|The Story of the Greeks|
|by Helene A. Guerber|
| Elementary history of Greece, made up principally of stories about persons, giving at the same time a clear idea of the most important events in the ancient world and calculated to enforce the lessons of perseverance, courage, patriotism, and virtue that are taught by the noble lives described. Beginning with the legends of Jason, Theseus, and events surrounding the Trojan War, the narrative moves on to present the contrasting city-states of Sparta and Athens, the war against Persia, their conflicts with each other, the feats of Alexander the Great, and annexation by Rome. Ages 10-14 |
THE ORATOR DEMOSTHENES
AS you have seen in the last chapter, Philip had one
great enemy in Greece, the orator Demosthenes. He had
distrusted Philip from the very first, and had kept
warning the Athenians that the King of Macedon was very
ambitious, and would soon try to become master of all
Greece. When the Olynthians asked for aid, he had
warmly urged the Athenians to give it, saying that
 they ought to bring on the conflict with Philip as soon
as possible, so that the fighting might be done outside
of Greece. In spite of his good arguments, however,
Philip took not only Olynthus, but all the towns
which formed the Olynthian union, and destroyed them so
completely that a few years later one could not even
find out where these once prosperous cities had been.
Demosthenes made three very fine speeches in favor of
the Olynthians, and several against Philip. These were
written down, and have been translated time and again.
You may some day read and admire them for yourselves.
Of course, when Philip heard of Demosthenes' speeches,
he was very angry; but he thought that his gold could
do wonders, so he sent a beautiful cup of that precious
metal to the orator. The gift was accepted; still
Demosthenes, instead of remaining silent as Philip had
expected, went on talking against him as openly as
 As Demosthenes was such a great man, you will like to
hear how he learned to speak so well. He was an orphan,
but very ambitious indeed. He saw how eagerly the
Athenians listened to the best speakers, and he thought
that he too would like to become an orator.
Unfortunately, he could not talk very plainly, and
instead of listening to him, even his playmates made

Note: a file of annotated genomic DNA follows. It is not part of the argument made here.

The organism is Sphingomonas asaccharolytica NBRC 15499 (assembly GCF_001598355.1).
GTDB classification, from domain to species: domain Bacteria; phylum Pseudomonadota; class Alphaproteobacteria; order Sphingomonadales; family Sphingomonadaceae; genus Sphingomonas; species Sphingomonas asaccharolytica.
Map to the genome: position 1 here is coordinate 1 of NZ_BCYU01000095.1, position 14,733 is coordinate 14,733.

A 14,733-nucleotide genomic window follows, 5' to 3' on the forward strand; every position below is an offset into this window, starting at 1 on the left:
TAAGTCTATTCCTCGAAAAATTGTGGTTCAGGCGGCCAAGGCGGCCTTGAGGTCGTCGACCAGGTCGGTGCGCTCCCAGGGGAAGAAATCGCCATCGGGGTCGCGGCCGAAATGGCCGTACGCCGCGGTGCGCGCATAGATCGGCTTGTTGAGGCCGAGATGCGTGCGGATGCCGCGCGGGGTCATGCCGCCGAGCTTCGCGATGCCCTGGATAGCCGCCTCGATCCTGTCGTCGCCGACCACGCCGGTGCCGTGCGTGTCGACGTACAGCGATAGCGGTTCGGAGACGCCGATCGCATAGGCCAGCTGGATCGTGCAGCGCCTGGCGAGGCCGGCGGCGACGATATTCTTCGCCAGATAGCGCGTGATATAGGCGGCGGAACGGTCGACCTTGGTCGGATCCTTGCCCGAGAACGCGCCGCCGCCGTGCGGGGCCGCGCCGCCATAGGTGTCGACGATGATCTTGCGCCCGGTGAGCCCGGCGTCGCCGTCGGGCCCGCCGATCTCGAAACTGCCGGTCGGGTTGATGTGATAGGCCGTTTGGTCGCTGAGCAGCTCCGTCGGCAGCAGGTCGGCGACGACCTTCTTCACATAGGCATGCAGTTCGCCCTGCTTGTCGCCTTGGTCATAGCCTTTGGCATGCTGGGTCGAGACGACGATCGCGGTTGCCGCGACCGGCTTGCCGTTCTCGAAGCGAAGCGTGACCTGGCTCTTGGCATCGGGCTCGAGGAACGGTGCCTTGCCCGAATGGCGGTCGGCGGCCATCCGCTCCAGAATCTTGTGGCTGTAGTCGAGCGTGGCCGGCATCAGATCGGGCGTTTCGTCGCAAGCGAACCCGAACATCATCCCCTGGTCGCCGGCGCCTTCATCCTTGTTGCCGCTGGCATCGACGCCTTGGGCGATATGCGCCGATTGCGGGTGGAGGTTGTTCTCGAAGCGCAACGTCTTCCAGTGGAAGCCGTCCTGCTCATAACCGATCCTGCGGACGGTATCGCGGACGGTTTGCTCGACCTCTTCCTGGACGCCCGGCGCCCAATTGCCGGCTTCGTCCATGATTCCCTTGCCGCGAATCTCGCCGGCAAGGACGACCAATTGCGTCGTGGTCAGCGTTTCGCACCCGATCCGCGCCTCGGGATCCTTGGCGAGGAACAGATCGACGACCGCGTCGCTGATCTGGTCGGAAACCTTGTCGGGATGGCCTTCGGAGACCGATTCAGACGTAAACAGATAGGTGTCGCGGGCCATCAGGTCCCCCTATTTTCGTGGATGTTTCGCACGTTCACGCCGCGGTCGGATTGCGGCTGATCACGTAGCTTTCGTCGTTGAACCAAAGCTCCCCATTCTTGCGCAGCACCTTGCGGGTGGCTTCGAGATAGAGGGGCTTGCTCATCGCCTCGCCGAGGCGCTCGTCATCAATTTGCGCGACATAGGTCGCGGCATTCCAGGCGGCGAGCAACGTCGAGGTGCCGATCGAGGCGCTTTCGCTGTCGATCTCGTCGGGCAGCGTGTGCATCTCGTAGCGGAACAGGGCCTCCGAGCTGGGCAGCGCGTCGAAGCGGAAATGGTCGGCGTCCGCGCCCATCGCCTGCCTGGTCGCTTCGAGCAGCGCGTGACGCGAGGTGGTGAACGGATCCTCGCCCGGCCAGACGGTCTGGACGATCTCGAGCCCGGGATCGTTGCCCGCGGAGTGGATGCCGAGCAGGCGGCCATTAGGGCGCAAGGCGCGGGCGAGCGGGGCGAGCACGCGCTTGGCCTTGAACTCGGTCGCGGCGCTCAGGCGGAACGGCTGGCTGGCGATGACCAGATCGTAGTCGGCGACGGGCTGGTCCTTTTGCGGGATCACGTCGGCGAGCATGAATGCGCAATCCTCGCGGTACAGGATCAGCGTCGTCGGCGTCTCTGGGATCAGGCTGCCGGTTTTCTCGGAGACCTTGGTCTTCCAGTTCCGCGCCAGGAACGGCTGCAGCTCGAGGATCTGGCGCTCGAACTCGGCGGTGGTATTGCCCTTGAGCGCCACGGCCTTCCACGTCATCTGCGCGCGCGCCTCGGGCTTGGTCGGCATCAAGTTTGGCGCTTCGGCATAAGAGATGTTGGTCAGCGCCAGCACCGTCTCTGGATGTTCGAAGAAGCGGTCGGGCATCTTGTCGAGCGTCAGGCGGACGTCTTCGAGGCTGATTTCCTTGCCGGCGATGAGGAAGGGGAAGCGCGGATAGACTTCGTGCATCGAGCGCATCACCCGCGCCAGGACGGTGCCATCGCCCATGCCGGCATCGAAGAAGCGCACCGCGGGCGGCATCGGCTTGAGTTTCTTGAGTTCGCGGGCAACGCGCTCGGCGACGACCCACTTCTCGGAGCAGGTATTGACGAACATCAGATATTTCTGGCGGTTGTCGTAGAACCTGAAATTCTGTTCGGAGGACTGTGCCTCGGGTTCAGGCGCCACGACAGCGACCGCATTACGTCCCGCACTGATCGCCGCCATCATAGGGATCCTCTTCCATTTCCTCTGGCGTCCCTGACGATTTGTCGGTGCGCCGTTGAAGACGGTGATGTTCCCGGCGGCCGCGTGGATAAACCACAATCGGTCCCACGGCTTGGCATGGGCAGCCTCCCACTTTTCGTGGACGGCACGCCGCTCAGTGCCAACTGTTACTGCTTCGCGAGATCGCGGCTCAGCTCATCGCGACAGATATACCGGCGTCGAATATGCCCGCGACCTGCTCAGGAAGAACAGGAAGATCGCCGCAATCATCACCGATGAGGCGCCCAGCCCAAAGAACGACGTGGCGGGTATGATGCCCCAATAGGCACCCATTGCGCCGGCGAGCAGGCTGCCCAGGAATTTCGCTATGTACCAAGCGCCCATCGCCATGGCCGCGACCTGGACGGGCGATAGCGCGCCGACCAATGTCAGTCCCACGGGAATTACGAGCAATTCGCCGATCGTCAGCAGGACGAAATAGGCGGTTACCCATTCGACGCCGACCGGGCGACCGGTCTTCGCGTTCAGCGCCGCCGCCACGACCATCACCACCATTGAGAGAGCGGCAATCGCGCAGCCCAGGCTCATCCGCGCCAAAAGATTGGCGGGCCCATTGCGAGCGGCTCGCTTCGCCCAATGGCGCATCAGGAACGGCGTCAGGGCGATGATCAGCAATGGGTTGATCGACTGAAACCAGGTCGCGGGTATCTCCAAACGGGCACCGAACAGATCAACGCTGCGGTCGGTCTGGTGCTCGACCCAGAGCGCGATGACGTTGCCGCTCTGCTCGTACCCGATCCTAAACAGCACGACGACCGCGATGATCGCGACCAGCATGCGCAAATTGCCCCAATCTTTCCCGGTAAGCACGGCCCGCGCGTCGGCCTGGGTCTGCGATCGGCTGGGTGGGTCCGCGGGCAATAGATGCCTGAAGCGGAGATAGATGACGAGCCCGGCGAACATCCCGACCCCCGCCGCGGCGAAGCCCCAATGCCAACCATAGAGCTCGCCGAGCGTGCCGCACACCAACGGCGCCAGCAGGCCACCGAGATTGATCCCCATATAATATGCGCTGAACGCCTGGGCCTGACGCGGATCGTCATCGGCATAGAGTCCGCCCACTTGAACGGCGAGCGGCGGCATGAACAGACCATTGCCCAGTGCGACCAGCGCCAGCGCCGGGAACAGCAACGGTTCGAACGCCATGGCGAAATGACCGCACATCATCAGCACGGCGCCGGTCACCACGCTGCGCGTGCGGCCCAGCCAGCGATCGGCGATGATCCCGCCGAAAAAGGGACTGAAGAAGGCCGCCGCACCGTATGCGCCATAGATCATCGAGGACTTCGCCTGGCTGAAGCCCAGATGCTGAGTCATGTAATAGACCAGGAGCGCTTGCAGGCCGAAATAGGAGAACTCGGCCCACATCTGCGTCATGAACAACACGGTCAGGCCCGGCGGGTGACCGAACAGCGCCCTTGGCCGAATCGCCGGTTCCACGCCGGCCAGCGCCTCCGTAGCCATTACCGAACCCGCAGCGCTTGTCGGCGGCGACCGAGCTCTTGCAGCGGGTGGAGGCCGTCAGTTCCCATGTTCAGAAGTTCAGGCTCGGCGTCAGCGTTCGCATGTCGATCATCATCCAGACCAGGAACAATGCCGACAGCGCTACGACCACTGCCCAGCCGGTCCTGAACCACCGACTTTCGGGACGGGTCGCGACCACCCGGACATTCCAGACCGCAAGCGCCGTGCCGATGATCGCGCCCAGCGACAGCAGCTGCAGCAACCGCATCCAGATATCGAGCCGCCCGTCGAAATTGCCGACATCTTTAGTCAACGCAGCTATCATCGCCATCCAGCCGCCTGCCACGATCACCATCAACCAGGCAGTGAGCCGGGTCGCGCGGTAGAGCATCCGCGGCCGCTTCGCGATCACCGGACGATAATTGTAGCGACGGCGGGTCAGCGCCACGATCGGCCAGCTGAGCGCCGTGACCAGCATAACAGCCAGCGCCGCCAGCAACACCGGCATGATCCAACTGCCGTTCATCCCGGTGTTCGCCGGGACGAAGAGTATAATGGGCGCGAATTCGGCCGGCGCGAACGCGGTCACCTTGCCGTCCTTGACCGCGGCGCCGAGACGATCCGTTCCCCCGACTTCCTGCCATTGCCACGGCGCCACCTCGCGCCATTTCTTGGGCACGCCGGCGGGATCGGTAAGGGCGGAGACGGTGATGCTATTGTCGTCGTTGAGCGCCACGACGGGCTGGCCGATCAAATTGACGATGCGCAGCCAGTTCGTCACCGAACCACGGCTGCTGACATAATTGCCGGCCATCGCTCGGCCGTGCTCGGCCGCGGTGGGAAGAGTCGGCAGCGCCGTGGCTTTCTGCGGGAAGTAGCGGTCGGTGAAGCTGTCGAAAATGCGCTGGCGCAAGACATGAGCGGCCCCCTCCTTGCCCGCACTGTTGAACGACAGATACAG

fun of him. But instead of crying, sulking, or getting
angry, Demosthenes sensibly made up his mind to learn
how to speak so well that they could no longer laugh at
him. He therefore learned a great deal of poetry, which
he recited daily as distinctly as possible. To be able
to do this without attracting any attention, he used to
go down to a lonely spot on the seashore, where he
would put some pebbles in his mouth, and then try to
recite so loud that his voice could be heard above the
noise of the waves.
To make his lungs strong, he used to walk and run up
hill, reciting as he went; and, in order to form a
pleasant style, he copied nine times the words of the
great Greek historian Thucydides.
When a young man, he shut himself up in the house to
study hard. Then, as he was afraid of being tempted to
go out and amuse himself, he shaved one side of his
head, and let the hair grow long on the other.
You see, he was bound to succeed, and his constant
trying was duly rewarded, as it always is. He became
learned, eloquent, and energetic; and whenever he rose
to speak in the public places of Athens, he was
surrounded by an admiring crowd, who listened
open-mouthed to all he said.
 The Athenians were too lazy at this time, however, to
bestir themselves very much, even for their own good.
So, in spite of all that Demosthenes could say, they
did not offer any great resistance to Philip, who
little by little became a very powerful king.
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